Lars also gets in some good shots at today's false spiritualities — matter-denying Gnosticism, New Age paganism, and worldly churches. Says a bishop who wants to convert the masses by using the church growth methodology of killing them if they refuse: "Times change. We must change with the times. What use to obey Him in
this or that point if we fail to win the world for Him."
I don't want to create the impression that the book is heavy-going. It's not. It's frequently funny. (It is not, however, for those squeamish about violence and sin.) And the voice of the slave-priest Father Aillil who narrates the tale is addictive.
Lars Walker (a frequent commenter on the Cranach
blog) is a member of a Free Lutheran congregation. I'm reading his other books and will report on them as well. Meanwhile, here is someone to read.
Review written by Dr. G. E. Veith and cross-posted at Cranach.
Year of the Warrior
A Different Kind of "Call for Papers"
Luther Library member Pastor Walter Snyder
just released a request for posts for the next Lutheran Carnival
. A Carnival "Call for Papers"
includes suggestions and house rules for the next rendition. Also, he reminds us that another "librarian," Dan at Necessary Roughness
, hosts the current carnival
Dan at Necessary Roughness
has unveiled Lutheran Carnival XXI: Palm Sunday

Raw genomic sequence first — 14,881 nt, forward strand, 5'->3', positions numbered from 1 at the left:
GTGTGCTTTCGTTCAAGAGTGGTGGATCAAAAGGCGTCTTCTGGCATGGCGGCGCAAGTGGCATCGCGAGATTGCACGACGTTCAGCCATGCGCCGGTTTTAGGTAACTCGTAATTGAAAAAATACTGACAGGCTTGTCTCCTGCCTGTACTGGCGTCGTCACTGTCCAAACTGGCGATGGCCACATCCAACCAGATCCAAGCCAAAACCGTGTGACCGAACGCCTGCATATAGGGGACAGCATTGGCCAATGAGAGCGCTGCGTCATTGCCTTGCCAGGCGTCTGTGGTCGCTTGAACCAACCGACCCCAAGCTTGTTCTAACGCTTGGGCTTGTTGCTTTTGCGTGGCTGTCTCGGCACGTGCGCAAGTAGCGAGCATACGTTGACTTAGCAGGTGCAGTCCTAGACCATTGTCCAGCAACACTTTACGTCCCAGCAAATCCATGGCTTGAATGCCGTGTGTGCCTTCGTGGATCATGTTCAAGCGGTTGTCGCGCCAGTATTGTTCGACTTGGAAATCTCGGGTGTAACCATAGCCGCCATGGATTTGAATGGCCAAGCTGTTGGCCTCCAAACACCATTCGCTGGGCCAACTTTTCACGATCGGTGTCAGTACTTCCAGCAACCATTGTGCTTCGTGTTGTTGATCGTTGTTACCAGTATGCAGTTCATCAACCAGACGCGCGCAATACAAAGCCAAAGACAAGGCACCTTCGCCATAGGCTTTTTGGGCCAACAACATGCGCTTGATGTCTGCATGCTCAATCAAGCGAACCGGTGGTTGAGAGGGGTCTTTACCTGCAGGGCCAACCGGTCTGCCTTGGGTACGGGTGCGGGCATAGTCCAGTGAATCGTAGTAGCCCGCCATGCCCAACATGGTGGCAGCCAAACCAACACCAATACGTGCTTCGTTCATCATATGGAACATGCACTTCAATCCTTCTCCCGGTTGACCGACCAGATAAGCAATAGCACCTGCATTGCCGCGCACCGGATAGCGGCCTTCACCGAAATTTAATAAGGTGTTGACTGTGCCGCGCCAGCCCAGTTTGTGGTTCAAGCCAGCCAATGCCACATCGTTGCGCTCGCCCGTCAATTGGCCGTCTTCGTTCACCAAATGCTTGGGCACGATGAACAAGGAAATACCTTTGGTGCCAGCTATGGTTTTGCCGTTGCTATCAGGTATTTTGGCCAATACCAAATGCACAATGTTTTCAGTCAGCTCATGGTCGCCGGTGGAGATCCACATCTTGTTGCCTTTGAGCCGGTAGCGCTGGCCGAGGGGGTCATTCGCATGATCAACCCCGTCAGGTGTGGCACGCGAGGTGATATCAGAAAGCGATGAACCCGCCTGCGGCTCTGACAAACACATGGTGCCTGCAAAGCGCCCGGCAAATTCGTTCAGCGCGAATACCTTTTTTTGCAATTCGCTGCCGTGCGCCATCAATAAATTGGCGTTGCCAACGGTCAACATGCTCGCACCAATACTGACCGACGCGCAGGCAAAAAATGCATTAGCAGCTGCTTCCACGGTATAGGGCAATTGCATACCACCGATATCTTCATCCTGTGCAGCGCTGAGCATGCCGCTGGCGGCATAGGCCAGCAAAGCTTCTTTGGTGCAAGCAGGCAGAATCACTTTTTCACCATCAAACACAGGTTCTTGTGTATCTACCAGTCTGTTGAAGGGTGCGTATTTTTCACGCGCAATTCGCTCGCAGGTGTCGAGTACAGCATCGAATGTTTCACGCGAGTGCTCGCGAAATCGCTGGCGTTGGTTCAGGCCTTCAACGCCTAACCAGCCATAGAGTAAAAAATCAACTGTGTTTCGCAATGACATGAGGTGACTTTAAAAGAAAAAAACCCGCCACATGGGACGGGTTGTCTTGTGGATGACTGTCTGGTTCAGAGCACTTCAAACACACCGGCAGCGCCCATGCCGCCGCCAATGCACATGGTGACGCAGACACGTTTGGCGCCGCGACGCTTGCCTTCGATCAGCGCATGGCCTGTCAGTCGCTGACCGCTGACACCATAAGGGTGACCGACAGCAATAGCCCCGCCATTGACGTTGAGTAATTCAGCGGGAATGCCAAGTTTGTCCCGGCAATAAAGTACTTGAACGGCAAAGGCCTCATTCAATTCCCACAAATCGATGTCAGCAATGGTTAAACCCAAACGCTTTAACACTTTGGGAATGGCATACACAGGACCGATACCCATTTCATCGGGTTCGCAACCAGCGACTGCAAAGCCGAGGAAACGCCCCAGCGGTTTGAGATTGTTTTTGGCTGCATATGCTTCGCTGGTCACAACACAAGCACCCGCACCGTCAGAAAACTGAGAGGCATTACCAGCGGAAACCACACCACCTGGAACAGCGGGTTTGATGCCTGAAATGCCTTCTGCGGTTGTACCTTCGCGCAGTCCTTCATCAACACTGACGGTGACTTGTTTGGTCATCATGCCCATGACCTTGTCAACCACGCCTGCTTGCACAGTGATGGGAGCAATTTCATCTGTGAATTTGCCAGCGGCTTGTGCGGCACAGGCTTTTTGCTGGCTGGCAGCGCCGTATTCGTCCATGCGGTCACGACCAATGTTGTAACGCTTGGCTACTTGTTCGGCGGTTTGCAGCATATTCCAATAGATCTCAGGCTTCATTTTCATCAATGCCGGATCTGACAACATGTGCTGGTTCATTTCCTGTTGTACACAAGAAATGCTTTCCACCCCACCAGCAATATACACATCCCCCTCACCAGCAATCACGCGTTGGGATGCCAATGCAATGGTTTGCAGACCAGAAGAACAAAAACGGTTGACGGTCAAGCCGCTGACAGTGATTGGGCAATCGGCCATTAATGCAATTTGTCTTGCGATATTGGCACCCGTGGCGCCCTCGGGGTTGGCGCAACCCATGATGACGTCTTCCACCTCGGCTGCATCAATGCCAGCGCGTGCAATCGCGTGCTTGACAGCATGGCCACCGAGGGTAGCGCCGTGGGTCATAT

. See what's been happening in the past four weeks of Lutheran blogging.
Skeleton in God's Closet
I read this a few months back. A coworker of mine read it and told me about it, I had heard about Paul Maier before, I'd even seen some of his videos about Acts and I've met him once or twice, but I'd never read this book. The interesting thing about the friend who recommended it to me was he is one of those "unreligious" folks. But he was really excited about the book and I decided that it might be a good idea to read it, too. If for no other reason than to be able to talk about it over beer mugs, but why do I bring it up now? There has been some talk about a new book coming out called the Jesus Papers
, which, if understand it correctly, does its darnedest to disprove the basic tenents of Christianity... Jesus' resurrection. A Skeleton in God's Closet
is an interesting book. It has a truly intriguing premise: the bones of Jesus are found in a grave outside of Jerusalem by an archaeologist. It is part adventure, part archaeological sleuth story, part romance, and part discussion of faith. I'm reluctant to say much about it because I don't want to give away the whole story.
Maier's well known New Testement scholarship comes through, as does his knowledge of archaeology. He stitches together a good story that certainly kept my interest (this book is a nice counter point to the Da Vinci Code
by Dan Brown. It certainly is more meaty, too. At times, though Maier does get a bit too deep into the minutiae of archaeology, but that can be forgiven.
This book did bring up some thoughts that I hadn't had before for example: what would happen if someone did truly find the bones of Christ (and could prove it without a doubt)? How would the world react?
Who is this book for? I'd say its for just about anyone who likes a good thinking novel. It will make the reader think and, hopefully will make the reader ask questions. It might be a fun book to read as a book club selection particularly in the church setting... a ladies aide book club? I'd also this book would be a good counterpoint to the Da Vinci Code, it asks questions, but doesn't try to debunk anything that can't be debunked. Actually, it could be a great be a faith stregnthener (poor word choice, but I think you get my meaning).
I can't recommend this book enough. Feedback